Former president of Children's Hospital in Oakland dies

Dr. Bert Lubin

The former president of UCSF Benioff Children's Hospital in Oakland, remembered as an "ardent supporter of children's health" and a leading pioneer in sickle cell research and advocacy, has died.

Dr. Bertram Lubin died Sunday surrounded by his family, the hospital said. He was 81. 

“Bert’s stellar career spanned fifty years in advancing the health and wellbeing of children,” Mark R. Laret, president and chief executive officer of UCSF Health, said in a statement. “His work as a physician, researcher, hospital leader and philanthropist had a profound impact on countless children and adults. His tireless pursuit in helping disadvantaged children in the East Bay touched both his professional and personal life.”

Lubin joined Children’s Hospital Oakland in 1973 as chief of hematology and oncology, and soon after, launched the research program that became Children’s Hospital Oakland Research Institute.

The hospital said he was instrumental in many breakthroughs, particularly in blood diseases that disproportionately affect minorities, most notably sickle cell disease, which predominantly affects African Americans and Latinos from Central and South America. 

Lubin's advocacy for conducting sickle cell screening at birth led to California requiring such screening routinely for all newborns. Today, similar policies have been adopted in all U.S. states, as well as Puerto Rico and the U.S. Virgin Islands, the hospital said. 

The hospital said that Lubin had always been committed to the health outcomes of vulnerable populations, as seen in his longtime commitment to his patients with sickle cell anemia and his recent dedication to immigrant health access and care. Three years ago, however, Oakland Magazine noted that the fate of sickle cell research at Children's was unclear. 

“[I hope that I will be remembered] as somebody who cared about the underserved and as somebody who cared about everyone that works here,” Lubin said upon his retirement in 2018. “I know the telephone operators and housekeepers – they all know me and ask how I’m doing. It’s spiritual for me to walk in the door and have people really care about me. That makes me tick. It’s who I am. I want to be remembered as someone who was proud to be part of this family.”

The hospital said Lubin loved working at Oakland Children’s Hospital, where he was on a first-name basis not only with the medical staff, but also with the nurses, cafeteria employees, cleaning staff and security.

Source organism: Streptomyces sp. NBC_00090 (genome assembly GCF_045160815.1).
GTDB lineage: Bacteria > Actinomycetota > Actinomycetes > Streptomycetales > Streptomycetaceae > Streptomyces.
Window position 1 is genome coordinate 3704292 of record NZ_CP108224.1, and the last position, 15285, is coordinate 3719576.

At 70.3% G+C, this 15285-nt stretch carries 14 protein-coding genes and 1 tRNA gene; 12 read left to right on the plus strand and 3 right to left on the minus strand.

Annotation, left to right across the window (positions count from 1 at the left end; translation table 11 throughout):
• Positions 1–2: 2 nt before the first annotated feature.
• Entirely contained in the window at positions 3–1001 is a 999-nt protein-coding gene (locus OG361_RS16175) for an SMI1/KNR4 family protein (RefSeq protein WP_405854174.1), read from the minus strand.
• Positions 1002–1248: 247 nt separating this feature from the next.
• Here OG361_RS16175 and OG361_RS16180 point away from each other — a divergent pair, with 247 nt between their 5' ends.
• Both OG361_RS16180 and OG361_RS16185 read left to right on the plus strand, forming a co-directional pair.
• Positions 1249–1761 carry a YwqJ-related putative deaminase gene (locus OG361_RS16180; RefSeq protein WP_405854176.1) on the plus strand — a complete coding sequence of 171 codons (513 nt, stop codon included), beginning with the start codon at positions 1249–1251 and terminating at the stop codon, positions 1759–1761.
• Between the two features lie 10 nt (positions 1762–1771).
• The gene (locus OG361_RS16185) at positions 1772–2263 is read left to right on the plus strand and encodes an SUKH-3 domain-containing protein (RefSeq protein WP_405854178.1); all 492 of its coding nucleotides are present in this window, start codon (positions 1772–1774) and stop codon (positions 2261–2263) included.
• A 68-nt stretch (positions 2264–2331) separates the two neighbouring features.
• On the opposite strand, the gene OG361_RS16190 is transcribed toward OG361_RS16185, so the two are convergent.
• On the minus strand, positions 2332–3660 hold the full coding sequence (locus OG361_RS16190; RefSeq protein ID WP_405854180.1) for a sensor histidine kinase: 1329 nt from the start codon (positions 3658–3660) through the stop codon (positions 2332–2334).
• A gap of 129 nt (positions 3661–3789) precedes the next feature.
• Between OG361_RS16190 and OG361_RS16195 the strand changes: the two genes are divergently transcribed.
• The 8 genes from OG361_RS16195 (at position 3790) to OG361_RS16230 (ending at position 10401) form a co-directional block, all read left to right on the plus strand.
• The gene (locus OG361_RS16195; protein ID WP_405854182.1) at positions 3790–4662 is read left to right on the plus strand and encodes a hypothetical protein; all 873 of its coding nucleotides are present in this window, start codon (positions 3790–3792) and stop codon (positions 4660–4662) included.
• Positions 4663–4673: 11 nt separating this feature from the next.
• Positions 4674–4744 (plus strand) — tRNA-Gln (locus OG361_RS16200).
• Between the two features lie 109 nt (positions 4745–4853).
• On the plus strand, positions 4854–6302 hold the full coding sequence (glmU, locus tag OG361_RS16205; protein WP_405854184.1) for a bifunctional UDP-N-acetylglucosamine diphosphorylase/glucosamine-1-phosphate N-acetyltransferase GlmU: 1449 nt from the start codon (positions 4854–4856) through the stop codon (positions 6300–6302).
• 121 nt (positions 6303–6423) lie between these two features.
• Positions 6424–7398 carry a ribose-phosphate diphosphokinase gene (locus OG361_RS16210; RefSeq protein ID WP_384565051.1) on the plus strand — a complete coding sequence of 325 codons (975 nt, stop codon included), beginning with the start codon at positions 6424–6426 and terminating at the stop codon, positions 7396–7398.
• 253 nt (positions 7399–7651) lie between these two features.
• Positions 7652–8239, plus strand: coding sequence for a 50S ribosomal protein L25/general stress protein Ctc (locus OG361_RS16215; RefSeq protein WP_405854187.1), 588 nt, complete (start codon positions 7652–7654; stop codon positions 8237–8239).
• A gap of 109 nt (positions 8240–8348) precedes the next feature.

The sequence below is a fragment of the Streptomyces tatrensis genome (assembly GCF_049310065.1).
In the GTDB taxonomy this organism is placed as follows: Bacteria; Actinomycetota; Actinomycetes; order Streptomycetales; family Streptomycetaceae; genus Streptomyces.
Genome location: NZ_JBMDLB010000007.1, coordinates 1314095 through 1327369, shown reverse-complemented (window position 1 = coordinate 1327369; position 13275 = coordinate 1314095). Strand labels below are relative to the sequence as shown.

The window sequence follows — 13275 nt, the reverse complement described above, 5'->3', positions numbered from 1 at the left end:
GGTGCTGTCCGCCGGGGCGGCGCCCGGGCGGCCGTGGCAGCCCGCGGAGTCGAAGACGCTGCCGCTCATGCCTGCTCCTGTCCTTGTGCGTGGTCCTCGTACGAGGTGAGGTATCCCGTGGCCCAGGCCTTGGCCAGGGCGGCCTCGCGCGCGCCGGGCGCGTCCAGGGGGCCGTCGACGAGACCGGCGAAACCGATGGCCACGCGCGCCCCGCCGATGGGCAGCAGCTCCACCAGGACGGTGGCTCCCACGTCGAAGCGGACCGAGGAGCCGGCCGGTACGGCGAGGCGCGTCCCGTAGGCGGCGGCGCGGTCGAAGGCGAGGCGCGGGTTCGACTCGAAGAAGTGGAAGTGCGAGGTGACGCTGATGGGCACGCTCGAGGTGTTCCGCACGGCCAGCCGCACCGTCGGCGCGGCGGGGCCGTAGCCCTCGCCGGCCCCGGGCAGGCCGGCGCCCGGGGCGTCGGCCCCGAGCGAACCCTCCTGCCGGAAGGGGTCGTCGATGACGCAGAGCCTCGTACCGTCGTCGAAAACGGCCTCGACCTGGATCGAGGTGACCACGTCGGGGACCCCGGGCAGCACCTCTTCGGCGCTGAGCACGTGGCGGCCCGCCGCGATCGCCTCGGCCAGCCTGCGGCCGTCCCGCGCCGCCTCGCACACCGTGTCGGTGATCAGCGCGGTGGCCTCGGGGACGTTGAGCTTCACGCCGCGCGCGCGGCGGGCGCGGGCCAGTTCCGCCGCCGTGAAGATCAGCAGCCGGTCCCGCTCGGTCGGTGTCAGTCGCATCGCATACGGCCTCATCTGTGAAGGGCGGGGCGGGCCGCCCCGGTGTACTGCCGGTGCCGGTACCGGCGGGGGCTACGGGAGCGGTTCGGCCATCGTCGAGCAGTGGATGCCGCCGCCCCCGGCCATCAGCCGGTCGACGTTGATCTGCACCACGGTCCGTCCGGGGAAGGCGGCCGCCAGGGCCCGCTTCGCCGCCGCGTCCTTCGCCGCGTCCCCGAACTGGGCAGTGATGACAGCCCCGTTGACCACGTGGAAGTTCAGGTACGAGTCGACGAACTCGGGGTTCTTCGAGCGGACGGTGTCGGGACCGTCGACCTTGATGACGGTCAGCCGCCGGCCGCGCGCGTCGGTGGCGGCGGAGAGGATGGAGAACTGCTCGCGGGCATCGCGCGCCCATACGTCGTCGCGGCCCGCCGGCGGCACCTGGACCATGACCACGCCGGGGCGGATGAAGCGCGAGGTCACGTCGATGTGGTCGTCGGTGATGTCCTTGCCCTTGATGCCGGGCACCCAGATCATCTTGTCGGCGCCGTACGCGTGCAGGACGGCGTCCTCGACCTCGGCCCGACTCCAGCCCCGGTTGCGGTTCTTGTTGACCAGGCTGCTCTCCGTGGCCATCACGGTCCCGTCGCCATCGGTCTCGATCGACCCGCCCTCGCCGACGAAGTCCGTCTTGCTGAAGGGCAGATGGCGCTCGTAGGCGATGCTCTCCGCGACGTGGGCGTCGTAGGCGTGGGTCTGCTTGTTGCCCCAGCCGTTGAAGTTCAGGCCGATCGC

“Bert exuded empathy, understanding and concern for all children, families and his community,” said Shahan Soghikian, chairman of the Board of Directors, UCSF Benioff Children’s Hospitals. “He was a rare individual who combined his passion for healing, intellectual curiosity for new cures, and hospital leadership with ease. We are honored to have worked alongside him and are proud to carry his mission forward.”

In 2009, Lubin was chosen to be President and CEO of Children’s Hospital Oakland, becoming the first pediatrician to serve as a CEO of a children’s hospital in California.

But he also realized the unique challenges facing the stand-alone children’s hospital, and became the driving force behind the affiliation between Children’s Hospital Oakland and the University of California, San Francisco. After the affiliation, he remained associate dean for children's health for UCSF Benioff Children's Hospital Oakland. The same magazine article noted challenges with this affiliation. 

Lubin grew up in Bellevue, Pa., a small town outside of Pittsburgh. He often spoke about his parents’ fruit and vegetable market, where he worked from a very young age. He completed medical school at the University of Pittsburgh and conducted a pediatric residency at Children’s Hospital of Philadelphia.

Drafted into the Army, Lubin served in Vietnam as a physician in a provincial health program. When he returned home, he conducted a hematology/oncology fellowship at Boston Children’s Hospital, then returned to CHOP, at the University of Pennsylvania, to become director of the Hematology Laboratory and an assistant professor of pediatrics.

In addition to playing and listening to jazz, Lubin was an avid tennis player who played on his college team and continued to play as long as he could. He found great joy in watching the Warriors recent championships.

He is survived by his wife Vivian Scharlach and his children. The family has asked that donations be made in his name to the UCSF Benioff Children’s Hospital Center of Excellence for Immigrant Child and Wellbeing and/or the UCSF Benioff Children’s Hospital Center for Child and Community Health.